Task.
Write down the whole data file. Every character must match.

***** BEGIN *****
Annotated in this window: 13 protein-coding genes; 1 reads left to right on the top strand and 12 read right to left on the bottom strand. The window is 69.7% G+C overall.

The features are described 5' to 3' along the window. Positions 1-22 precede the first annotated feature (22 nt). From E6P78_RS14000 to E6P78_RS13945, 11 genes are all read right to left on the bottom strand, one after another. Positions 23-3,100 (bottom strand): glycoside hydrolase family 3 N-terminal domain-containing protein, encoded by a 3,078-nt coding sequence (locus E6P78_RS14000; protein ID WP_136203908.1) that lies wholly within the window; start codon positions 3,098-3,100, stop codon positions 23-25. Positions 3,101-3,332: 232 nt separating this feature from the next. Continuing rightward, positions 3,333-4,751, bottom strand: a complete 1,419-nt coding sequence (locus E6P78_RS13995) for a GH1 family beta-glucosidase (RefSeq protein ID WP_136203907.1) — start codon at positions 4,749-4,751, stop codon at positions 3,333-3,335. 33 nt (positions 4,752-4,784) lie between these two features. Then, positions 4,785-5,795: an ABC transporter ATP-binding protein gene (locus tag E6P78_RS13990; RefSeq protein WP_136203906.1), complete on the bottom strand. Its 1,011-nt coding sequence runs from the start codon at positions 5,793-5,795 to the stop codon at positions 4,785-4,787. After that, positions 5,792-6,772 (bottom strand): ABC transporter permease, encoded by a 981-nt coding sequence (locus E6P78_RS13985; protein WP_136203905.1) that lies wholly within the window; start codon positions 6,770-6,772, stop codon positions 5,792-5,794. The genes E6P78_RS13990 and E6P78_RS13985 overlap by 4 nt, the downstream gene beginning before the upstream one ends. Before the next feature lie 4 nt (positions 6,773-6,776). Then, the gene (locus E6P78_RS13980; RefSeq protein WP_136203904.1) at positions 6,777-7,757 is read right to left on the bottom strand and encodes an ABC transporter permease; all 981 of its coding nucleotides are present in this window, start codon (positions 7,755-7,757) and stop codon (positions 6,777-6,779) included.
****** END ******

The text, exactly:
Annotated in this window: 13 protein-coding genes; 1 reads left to right on the top strand and 12 read right to left on the bottom strand. The window is 69.7% G+C overall.

The features are described 5' to 3' along the window. Positions 1-22 precede the first annotated feature (22 nt). From E6P78_RS14000 to E6P78_RS13945, 11 genes are all read right to left on the bottom strand, one after another. Positions 23-3,100 (bottom strand): glycoside hydrolase family 3 N-terminal domain-containing protein, encoded by a 3,078-nt coding sequence (locus E6P78_RS14000; protein ID WP_136203908.1) that lies wholly within the window; start codon positions 3,098-3,100, stop codon positions 23-25. Positions 3,101-3,332: 232 nt separating this feature from the next. Continuing rightward, positions 3,333-4,751, bottom strand: a complete 1,419-nt coding sequence (locus E6P78_RS13995) for a GH1 family beta-glucosidase (RefSeq protein ID WP_136203907.1) — start codon at positions 4,749-4,751, stop codon at positions 3,333-3,335. 33 nt (positions 4,752-4,784) lie between these two features. Then, positions 4,785-5,795: an ABC transporter ATP-binding protein gene (locus tag E6P78_RS13990; RefSeq protein WP_136203906.1), complete on the bottom strand. Its 1,011-nt coding sequence runs from the start codon at positions 5,793-5,795 to the stop codon at positions 4,785-4,787. After that, positions 5,792-6,772 (bottom strand): ABC transporter permease, encoded by a 981-nt coding sequence (locus E6P78_RS13985; protein WP_136203905.1) that lies wholly within the window; start codon positions 6,770-6,772, stop codon positions 5,792-5,794. The genes E6P78_RS13990 and E6P78_RS13985 overlap by 4 nt, the downstream gene beginning before the upstream one ends. Before the next feature lie 4 nt (positions 6,773-6,776). Then, the gene (locus E6P78_RS13980; RefSeq protein WP_136203904.1) at positions 6,777-7,757 is read right to left on the bottom strand and encodes an ABC transporter permease; all 981 of its coding nucleotides are present in this window, start codon (positions 7,755-7,757) and stop codon (positions 6,777-6,779) included.